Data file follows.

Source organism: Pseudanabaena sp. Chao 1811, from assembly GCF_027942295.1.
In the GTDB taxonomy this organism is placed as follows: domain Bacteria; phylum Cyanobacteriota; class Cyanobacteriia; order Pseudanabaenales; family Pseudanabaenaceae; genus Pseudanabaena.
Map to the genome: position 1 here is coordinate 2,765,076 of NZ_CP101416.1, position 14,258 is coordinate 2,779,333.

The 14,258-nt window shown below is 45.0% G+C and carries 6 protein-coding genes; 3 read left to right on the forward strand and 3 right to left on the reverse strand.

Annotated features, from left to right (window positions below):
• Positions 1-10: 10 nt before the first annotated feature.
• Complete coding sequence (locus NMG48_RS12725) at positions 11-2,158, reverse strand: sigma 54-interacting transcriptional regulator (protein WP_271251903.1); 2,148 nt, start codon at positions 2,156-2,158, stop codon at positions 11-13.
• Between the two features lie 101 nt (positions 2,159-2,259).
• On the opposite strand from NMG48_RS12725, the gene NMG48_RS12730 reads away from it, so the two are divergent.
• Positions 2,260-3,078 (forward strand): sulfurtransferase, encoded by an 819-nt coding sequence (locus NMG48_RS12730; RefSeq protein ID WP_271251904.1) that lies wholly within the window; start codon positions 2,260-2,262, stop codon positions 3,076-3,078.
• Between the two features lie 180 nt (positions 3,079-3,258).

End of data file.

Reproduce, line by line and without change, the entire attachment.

Source organism: Pseudanabaena sp. Chao 1811, from assembly GCF_027942295.1.
In the GTDB taxonomy this organism is placed as follows: domain Bacteria; phylum Cyanobacteriota; class Cyanobacteriia; order Pseudanabaenales; family Pseudanabaenaceae; genus Pseudanabaena.
Map to the genome: position 1 here is coordinate 2,765,076 of NZ_CP101416.1, position 14,258 is coordinate 2,779,333.

The 14,258-nt window shown below is 45.0% G+C and carries 6 protein-coding genes; 3 read left to right on the forward strand and 3 right to left on the reverse strand.

Annotated features, from left to right (window positions below):
• Positions 1-10: 10 nt before the first annotated feature.
• Complete coding sequence (locus NMG48_RS12725) at positions 11-2,158, reverse strand: sigma 54-interacting transcriptional regulator (protein WP_271251903.1); 2,148 nt, start codon at positions 2,156-2,158, stop codon at positions 11-13.
• Between the two features lie 101 nt (positions 2,159-2,259).
• On the opposite strand from NMG48_RS12725, the gene NMG48_RS12730 reads away from it, so the two are divergent.
• Positions 2,260-3,078 (forward strand): sulfurtransferase, encoded by an 819-nt coding sequence (locus NMG48_RS12730; RefSeq protein ID WP_271251904.1) that lies wholly within the window; start codon positions 2,260-2,262, stop codon positions 3,076-3,078.
• Between the two features lie 180 nt (positions 3,079-3,258).